Jump to content
  • Quikkit Glass Goose




    The Quikkit Glass Goose is an American two-seat biplane amphibious aircraft, designed by Tom Scott and marketed for homebuilding by Quikkit of Dallas, Texas.

    General Information

    Tom Scott purchased a Sea Hawker kit in October 1984 and completed the aircraft in March 1986, constructing the aircraft according to the plans. He was not happy with the resulting aircraft and over five years incorporated improvements to address performance and stability shortcomings. The final design has more wing area, a larger hull surface and improved pylon aerodynamics, plus many other improvements. This redesign became the Glass Goose kit.


    The Glass Goose features a cantilever biplane layout, without interplane struts, a two-seats-in-side-by-side configuration enclosed cockpit under a bubble canopy, retractable tricycle landing gear and a single engine in pusher configuration.


    The aircraft is made from composites. Its 27 ft (8.2 m) span wing has an area of 12 m2 (130 sq ft). Standard engines used are 160 to 185 hp (119 to 138 kW) Lycomings, although the eight-cylinder 180 hp (134 kW) Jabiru 5100 and Mazda Wankel engines have also been employed.






    Crew: one Capacity: one passenger
    19.5 ft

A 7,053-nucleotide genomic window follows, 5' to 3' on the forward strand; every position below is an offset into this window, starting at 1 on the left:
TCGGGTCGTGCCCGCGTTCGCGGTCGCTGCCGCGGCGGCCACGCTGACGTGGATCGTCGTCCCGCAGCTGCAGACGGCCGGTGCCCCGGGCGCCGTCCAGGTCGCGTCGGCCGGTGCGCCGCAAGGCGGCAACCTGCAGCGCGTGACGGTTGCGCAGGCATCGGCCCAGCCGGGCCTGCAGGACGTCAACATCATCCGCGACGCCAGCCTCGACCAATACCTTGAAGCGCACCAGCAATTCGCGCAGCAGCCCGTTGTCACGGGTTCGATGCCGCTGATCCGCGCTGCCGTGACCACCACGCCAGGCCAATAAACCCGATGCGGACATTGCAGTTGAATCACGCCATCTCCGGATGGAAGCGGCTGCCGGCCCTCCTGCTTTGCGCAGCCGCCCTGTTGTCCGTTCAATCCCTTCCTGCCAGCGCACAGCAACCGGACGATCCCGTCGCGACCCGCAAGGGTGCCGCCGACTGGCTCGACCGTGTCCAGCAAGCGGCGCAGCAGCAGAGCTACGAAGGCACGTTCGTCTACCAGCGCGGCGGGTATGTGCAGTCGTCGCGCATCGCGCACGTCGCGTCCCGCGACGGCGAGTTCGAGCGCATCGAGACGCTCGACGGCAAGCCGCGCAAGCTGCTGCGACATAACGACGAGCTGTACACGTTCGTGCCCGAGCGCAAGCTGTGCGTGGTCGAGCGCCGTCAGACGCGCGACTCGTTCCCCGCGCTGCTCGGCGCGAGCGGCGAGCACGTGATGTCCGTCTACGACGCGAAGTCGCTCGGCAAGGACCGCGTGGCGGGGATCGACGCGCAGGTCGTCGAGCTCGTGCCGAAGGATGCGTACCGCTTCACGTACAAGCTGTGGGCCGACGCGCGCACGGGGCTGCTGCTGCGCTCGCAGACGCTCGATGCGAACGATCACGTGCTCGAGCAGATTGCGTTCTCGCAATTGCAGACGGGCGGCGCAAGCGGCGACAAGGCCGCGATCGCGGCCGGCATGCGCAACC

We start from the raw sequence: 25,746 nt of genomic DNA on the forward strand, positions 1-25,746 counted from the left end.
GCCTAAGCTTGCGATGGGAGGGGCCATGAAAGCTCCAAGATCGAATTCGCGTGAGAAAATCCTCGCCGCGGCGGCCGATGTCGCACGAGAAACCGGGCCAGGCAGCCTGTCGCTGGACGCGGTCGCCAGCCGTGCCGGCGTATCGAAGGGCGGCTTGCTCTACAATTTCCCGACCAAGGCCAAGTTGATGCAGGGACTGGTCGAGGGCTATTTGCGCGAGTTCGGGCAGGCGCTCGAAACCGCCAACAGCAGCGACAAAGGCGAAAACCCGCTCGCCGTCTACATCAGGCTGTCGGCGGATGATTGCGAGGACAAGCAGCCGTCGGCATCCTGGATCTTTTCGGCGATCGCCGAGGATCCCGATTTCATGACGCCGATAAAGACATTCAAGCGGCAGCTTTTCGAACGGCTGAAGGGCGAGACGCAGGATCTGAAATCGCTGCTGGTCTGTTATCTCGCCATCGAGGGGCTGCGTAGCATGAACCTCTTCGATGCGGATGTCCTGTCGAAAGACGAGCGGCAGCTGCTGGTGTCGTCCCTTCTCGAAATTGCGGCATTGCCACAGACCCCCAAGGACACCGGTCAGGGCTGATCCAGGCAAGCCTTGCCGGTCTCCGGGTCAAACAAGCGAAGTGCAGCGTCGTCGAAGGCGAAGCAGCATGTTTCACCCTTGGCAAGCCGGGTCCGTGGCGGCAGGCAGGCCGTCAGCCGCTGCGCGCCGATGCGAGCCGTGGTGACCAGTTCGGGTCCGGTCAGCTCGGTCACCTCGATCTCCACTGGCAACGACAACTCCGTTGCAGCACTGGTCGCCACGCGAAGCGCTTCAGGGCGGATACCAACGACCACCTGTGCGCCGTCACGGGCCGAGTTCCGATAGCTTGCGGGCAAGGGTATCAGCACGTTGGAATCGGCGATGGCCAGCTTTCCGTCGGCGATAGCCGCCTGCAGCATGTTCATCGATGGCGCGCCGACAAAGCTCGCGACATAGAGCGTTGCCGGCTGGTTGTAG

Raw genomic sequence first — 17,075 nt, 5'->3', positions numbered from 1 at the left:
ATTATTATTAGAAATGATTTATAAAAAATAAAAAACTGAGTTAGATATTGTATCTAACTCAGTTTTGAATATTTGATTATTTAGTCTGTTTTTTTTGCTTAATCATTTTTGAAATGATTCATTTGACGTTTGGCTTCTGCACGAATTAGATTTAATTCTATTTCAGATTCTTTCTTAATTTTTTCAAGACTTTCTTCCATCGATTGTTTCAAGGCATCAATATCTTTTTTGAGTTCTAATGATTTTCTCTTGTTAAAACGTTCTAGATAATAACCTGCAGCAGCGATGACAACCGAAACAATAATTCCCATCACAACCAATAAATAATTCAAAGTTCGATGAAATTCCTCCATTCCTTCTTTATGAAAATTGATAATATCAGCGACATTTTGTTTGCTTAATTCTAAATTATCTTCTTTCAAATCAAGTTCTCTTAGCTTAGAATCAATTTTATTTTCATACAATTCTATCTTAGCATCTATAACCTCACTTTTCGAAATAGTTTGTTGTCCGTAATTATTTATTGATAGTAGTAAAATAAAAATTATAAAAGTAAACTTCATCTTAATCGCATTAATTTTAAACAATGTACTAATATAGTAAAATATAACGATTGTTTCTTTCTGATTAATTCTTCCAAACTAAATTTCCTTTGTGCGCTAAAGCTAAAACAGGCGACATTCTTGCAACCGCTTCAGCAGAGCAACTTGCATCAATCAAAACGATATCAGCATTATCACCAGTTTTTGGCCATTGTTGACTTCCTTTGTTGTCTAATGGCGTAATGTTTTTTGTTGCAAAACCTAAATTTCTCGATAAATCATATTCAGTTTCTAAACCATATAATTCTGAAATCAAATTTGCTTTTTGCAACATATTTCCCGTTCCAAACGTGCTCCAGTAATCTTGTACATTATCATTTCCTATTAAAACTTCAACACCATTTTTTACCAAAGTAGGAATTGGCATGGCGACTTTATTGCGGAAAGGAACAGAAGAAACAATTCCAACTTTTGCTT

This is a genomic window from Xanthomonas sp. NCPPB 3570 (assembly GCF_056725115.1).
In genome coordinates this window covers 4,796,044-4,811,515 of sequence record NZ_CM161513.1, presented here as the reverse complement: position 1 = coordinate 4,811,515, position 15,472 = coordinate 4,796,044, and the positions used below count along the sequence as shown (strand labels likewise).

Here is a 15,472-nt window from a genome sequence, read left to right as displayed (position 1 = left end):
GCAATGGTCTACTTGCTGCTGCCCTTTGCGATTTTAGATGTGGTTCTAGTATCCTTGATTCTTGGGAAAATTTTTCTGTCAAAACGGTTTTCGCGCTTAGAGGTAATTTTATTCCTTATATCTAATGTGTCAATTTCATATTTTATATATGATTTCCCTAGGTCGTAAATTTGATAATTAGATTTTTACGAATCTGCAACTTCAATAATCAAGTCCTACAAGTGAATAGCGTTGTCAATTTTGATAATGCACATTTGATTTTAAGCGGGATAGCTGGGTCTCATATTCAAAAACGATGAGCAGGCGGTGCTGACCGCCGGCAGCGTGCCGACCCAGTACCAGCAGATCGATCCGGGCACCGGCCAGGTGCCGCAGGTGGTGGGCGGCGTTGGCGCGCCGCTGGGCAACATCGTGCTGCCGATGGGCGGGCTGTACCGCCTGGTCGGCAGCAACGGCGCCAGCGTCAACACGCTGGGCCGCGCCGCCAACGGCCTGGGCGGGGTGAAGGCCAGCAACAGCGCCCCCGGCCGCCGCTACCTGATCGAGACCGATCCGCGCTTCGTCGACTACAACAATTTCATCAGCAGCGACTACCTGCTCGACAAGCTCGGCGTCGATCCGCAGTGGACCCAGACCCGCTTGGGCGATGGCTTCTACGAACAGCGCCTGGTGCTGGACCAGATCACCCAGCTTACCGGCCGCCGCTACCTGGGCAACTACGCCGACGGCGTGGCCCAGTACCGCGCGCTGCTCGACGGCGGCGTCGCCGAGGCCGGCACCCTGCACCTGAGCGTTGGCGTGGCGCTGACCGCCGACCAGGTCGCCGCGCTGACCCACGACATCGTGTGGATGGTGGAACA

27 ft 0 in (8.23 m)
    7.5 ft
    Wing Area:
    130 sq ft (12 sq m)
    Wing Loading:
    14 lb/sq ft (68 kg/sq m)
    Empty Weight:
    899 lb (408 kg)
    Gross weight: 1,799 lb (816 kg)
    Fuel Capacity:
    70 U.S. gallons (260 L; 58 imp gal)
    1 × Lycoming O-320 four cylinder, air-cooled, four stroke aircraft engine, 160 hp (120 kW)
    Maximum speed: 160 mph (257 km/h, 139 kn)
    Cruise Speed:
    140 mph (225 km/h, 121 kn)
    Stall Speed:
    42 mph (68 km/h, 37 kn)
    1100 sm
    Takeoff Dist.:
    700 ft (700 ft water)
    Landing Dist.:
    900 ft (800 ft water)
    Rate of Climb:
    1,200 ft/min (6 m/s)
    Service Ceiling:
    13,000 ft

    User Feedback

    Recommended Comments

    There are no comments to display.

    Create an account or sign in to comment

    You need to be a member in order to leave a comment

    Create an account

    Sign up for a new account in our community. It's easy!

    Register a new account

    Sign in

    Already have an account? Sign in here.

    Sign In Now

  • Create New...